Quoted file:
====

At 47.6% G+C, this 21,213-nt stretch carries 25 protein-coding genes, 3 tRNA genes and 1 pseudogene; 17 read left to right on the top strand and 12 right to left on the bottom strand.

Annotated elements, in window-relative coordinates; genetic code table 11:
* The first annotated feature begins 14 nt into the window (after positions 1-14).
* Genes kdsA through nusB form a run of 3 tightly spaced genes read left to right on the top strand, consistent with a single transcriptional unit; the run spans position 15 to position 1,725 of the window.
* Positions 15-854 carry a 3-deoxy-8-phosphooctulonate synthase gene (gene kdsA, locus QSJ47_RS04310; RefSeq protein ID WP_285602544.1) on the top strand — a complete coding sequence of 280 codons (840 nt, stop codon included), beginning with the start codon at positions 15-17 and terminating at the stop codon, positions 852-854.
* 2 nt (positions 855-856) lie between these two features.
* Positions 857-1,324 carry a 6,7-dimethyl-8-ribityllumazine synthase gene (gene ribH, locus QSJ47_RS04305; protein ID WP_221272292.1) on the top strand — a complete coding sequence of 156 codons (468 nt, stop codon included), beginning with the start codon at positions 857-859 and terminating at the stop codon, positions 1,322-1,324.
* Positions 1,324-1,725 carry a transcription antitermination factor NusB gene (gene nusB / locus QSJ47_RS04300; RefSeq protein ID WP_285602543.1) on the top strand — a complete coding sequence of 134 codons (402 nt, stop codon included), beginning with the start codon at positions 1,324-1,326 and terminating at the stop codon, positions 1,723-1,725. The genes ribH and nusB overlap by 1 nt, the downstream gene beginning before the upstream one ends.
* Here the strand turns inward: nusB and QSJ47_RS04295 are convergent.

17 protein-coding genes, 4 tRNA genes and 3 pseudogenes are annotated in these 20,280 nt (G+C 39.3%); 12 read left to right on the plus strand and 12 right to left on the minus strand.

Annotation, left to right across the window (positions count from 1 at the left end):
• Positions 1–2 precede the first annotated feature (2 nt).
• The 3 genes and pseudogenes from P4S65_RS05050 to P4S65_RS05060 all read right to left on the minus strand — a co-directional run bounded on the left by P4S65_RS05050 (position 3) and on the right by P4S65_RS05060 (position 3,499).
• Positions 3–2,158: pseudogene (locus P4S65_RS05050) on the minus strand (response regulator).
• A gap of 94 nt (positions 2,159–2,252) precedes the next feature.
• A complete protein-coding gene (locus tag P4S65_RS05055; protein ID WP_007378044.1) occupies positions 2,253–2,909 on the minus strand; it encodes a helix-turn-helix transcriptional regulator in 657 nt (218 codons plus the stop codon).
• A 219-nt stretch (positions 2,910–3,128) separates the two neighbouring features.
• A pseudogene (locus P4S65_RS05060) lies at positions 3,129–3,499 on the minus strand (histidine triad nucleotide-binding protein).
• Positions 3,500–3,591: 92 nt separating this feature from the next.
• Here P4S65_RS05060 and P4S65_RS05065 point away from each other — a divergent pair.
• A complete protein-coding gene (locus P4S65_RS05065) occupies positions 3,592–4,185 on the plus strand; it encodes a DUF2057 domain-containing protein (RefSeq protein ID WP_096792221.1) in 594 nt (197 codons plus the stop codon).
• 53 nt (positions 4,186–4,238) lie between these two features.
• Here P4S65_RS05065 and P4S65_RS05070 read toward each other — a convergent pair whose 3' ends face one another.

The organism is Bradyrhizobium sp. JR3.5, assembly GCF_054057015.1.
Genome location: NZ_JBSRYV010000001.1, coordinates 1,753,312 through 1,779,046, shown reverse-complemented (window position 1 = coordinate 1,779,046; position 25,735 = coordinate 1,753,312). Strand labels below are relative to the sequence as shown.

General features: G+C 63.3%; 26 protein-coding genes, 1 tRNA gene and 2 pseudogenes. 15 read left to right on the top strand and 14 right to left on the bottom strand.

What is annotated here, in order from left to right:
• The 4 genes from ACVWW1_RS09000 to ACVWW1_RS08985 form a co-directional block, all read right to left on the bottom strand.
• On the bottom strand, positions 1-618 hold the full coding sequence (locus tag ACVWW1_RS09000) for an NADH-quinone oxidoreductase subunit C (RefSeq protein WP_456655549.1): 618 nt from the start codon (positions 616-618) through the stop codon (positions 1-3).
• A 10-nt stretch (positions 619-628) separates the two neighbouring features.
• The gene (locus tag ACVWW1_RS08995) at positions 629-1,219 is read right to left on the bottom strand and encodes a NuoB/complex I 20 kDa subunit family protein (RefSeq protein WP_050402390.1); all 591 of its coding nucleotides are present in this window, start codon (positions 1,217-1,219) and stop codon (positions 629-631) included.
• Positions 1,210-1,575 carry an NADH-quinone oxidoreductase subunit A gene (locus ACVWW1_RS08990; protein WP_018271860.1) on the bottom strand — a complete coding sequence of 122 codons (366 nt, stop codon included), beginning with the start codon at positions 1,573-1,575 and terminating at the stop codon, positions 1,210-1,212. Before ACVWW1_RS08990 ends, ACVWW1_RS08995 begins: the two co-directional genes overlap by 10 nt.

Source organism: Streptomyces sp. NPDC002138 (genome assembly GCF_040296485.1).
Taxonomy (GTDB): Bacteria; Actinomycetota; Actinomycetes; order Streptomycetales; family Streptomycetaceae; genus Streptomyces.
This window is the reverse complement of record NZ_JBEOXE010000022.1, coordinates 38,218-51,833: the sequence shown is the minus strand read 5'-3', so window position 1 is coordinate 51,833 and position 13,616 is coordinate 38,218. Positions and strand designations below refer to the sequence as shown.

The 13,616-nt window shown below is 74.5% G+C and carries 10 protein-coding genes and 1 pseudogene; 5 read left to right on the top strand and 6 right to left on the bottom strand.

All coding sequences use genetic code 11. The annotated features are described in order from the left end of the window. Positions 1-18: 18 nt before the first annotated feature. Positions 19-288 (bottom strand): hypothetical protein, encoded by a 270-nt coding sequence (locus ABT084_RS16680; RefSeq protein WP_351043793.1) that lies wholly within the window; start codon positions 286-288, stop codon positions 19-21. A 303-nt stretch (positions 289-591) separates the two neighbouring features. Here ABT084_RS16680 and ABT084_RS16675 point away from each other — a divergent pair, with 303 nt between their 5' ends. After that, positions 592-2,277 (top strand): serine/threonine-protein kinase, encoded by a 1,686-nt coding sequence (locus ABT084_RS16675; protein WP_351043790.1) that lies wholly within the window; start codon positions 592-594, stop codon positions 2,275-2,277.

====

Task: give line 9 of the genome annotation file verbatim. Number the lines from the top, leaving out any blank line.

* Here the strand turns inward: nusB and QSJ47_RS04295 are convergent.